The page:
The other day I met Marie Florence. She had been hit in the stomach by falling block and had a large gash about a foot long through her mid section. She had received stitches from a make shift clinic in Port au Prince not long after the injury occurred. When we talked with her the other day her stitches had been in almost a month. The nurses we were with were very concerned that the stitches should have been removed after about 2 weeks and that she was going to get an infection so we talked to the staff at the medical tent and they agreed they needed to be removed so we got her up to them and the removed them. I saw her again on Thursday and was able to sit and talk with her for a while. She has a five year old daughter, named Seraphina who is in Port right now, on her own. Marie Florence had to come to Cayes to seek better medical attention and couldn’t afford to pay for the vehicle for them both so she had to leave her child. She said someone is keeping an eye on her daughter but she has no official guardian. Marie Florence said she was currently looking for a way to find the money to pay for someone to go in and get her daughter and bring her out to Cayes. Before you judge me for not giving her the money she needed please understand that I have already done things for others and while each story breaks my heart, I can’t help every single person because they all have horrendous stories and a vast set of needs and it is beyond my ability to help everyone. Please pray for Herby, Jocelyn, Dominic, Marie Florence, and Seraphina.
And for a quick update on my friends at the Cite Lumiere Clinic:
1) Rita. She is still in a cast but doing better. She said she thinks often of the 12 year old child she lost in the quake. Her husband is making improvements and has actually been moved to the bed right beside Rita. Their daughters were splitting their time between parents, now in some small way, they have been reunited.
2)Peterson. The swelling in his arm, shoulder and head has gone down immensely, On visual inspection its looks almost normal. He was thought to have a fracture on his wrist and was given a brace. For some reason he stopped wearing it. I found out that he was under rubble for about 24 hours, with his head and shoulder receiving the brunt of the weight. While in most ways he is recovering well, his hand is useless. His wrist is limp and his hand is beginning to shrivel up. He’s still in immense pain to the touch. One of the Drs feels like its some kind of nerve damage. I went to the hospital the other night and we read together. I have a school reader I bought for my Creole lessons and its been fun to take in and read to the kids and have them read to me. It becomes quite the spectacle as many people are interested in hearing the blan read Creole and then want to take their turn reading to me. I was at the hospital for two hours the other night, reading and being read to. What fun!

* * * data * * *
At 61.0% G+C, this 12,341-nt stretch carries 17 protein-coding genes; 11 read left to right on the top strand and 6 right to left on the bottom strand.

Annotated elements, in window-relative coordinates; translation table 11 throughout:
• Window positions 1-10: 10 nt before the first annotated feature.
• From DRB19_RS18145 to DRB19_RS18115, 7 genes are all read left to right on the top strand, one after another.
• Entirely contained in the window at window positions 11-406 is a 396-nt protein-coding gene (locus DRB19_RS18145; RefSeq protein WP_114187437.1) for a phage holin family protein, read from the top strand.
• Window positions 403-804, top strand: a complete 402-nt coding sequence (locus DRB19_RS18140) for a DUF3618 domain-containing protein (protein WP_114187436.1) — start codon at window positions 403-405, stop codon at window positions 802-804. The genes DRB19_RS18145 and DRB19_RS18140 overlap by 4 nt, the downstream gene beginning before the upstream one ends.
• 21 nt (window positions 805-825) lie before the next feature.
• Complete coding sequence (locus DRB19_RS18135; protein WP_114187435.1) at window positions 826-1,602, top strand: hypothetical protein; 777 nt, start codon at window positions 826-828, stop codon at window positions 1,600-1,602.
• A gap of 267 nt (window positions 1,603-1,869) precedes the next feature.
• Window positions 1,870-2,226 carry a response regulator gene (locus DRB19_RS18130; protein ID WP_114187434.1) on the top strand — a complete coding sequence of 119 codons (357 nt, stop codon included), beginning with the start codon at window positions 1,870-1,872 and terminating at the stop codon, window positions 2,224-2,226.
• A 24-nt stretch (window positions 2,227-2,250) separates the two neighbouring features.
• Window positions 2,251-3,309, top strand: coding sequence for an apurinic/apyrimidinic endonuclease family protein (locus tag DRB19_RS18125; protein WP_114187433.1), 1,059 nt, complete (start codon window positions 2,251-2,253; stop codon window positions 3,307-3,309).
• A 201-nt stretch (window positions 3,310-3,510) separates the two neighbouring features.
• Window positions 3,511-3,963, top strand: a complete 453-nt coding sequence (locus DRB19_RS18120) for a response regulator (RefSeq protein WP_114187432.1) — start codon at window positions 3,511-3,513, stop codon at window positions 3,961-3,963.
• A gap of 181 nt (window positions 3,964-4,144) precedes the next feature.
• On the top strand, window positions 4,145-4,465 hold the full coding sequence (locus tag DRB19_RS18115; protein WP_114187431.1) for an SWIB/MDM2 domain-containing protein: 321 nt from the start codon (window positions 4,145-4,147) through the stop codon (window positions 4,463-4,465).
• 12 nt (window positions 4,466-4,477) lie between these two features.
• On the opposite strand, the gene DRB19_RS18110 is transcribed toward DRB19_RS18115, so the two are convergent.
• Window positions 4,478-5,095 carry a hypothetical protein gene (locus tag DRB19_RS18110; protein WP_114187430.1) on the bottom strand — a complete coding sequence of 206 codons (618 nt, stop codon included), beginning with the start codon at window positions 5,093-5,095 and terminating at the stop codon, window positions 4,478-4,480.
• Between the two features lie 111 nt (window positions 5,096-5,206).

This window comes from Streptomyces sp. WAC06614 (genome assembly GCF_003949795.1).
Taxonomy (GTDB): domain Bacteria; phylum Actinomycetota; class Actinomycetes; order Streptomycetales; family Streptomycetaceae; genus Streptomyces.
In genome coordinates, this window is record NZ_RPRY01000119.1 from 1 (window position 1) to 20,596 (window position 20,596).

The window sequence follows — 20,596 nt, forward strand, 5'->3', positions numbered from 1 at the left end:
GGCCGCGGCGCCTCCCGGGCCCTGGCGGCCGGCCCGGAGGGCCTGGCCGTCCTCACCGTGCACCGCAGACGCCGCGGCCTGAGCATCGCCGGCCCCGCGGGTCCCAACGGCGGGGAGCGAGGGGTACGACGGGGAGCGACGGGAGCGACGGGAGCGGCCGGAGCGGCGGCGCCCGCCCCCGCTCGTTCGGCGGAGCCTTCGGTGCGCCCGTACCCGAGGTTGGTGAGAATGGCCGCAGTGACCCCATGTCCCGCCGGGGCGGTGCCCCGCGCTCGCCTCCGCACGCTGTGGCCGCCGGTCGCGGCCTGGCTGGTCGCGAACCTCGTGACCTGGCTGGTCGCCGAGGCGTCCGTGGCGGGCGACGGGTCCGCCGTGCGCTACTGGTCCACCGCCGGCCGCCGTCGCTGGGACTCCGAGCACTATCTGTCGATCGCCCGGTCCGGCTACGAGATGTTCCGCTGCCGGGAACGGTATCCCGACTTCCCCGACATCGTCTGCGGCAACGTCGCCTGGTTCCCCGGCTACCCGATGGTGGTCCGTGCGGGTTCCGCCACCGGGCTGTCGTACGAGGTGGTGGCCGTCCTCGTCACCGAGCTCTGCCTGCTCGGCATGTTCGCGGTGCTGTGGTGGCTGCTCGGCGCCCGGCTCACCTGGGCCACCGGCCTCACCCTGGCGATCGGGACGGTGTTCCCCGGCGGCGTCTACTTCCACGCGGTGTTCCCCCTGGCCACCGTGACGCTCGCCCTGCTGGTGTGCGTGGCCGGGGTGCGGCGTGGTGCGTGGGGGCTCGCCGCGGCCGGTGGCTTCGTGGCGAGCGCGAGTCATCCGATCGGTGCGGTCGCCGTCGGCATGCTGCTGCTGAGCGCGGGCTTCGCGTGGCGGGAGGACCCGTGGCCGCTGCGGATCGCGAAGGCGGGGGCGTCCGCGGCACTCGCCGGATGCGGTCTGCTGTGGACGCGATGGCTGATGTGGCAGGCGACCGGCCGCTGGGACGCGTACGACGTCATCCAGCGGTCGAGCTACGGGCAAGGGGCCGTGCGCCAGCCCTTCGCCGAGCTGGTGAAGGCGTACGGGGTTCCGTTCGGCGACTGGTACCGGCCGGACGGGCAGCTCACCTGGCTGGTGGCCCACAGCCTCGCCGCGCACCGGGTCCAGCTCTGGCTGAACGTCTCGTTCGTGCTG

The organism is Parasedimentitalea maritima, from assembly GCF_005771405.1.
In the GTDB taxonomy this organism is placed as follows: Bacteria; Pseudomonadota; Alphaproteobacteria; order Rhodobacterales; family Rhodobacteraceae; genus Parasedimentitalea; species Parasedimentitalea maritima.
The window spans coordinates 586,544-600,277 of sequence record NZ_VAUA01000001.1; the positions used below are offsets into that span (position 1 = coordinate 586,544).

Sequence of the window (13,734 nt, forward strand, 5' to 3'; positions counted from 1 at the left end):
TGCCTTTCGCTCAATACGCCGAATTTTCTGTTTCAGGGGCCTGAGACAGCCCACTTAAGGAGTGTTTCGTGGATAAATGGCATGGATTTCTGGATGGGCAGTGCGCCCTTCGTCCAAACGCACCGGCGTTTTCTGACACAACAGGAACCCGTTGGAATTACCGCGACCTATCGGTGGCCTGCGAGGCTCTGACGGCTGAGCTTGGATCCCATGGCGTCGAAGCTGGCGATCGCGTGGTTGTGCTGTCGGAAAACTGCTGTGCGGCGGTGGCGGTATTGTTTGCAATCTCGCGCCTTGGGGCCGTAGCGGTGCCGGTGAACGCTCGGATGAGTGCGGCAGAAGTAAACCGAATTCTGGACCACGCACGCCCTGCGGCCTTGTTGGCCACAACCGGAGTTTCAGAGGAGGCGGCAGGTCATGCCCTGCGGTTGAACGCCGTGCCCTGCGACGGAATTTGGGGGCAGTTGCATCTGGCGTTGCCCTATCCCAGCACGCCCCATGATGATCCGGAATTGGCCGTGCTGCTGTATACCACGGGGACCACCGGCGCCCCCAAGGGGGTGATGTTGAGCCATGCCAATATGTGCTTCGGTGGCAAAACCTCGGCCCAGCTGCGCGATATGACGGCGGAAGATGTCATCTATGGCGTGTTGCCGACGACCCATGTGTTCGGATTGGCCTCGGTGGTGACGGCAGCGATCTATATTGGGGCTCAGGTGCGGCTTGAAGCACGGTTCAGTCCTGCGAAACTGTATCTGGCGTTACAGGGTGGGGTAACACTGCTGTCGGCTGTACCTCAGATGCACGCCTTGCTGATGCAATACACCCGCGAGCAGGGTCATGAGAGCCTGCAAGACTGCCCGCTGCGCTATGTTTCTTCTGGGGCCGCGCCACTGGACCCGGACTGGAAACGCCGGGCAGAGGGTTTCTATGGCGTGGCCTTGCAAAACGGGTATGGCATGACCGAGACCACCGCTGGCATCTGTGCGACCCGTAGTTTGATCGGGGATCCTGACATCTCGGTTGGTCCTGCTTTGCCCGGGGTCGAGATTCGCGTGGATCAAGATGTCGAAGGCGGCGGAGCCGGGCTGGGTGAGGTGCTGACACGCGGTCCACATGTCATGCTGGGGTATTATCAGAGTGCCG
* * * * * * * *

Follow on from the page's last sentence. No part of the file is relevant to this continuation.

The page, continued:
3) Frenel. He is making great progress. As I said above he is up and around in a wheel-chair, adjusting to life with only one functioning leg. His smile is contagious. Anytime I go into his area, and he sees me, he clears out whoever is sitting in the wheelchair in front of his bed and tells me I can sit.
4) Migline. The cast has been removed from her leg and a skin graft has been taken from her thigh and placed on her foot. I went and read with her the other night. Today I went and we drew together. I took a drawing pad and some crayons and colored pencils and we made a deal. I would draw something for her and she would draw something for me. I drew and decorated her name. She did the same for me. Sometimes when someone can’t quite get the pronunciation of my name I tell them how you would spell it in Creole; its much more phonetic. Its E-M-I. (E=A, M, I=E). So today, she drew my name that way, EMI. Its beautiful. It became a group activity again with others coming over and wanting to play. Needless to say, I think I was at her bedside for about an hour and a half. I had others I had told I would come and draw with, and others I wanted to talk to, but I had to tell them I would have to come back another day because I was cooking dinner for the Guests at the Guest House and had to go get the food ready. I am hoping to be back early enough on Sunday to have some time with them.
5) I have recently made some new friends and while I don’t have their full stories, I have their names. You can begin praying for them. Valenteen. I’d guess she’s early 20’s. She has a broken leg and I’m guessing a broken pelvis as she’s in a leg cast which extends up mid torso. You can also pray for Ginitte (Jeanette), Gina, Rose Laure (La-rae).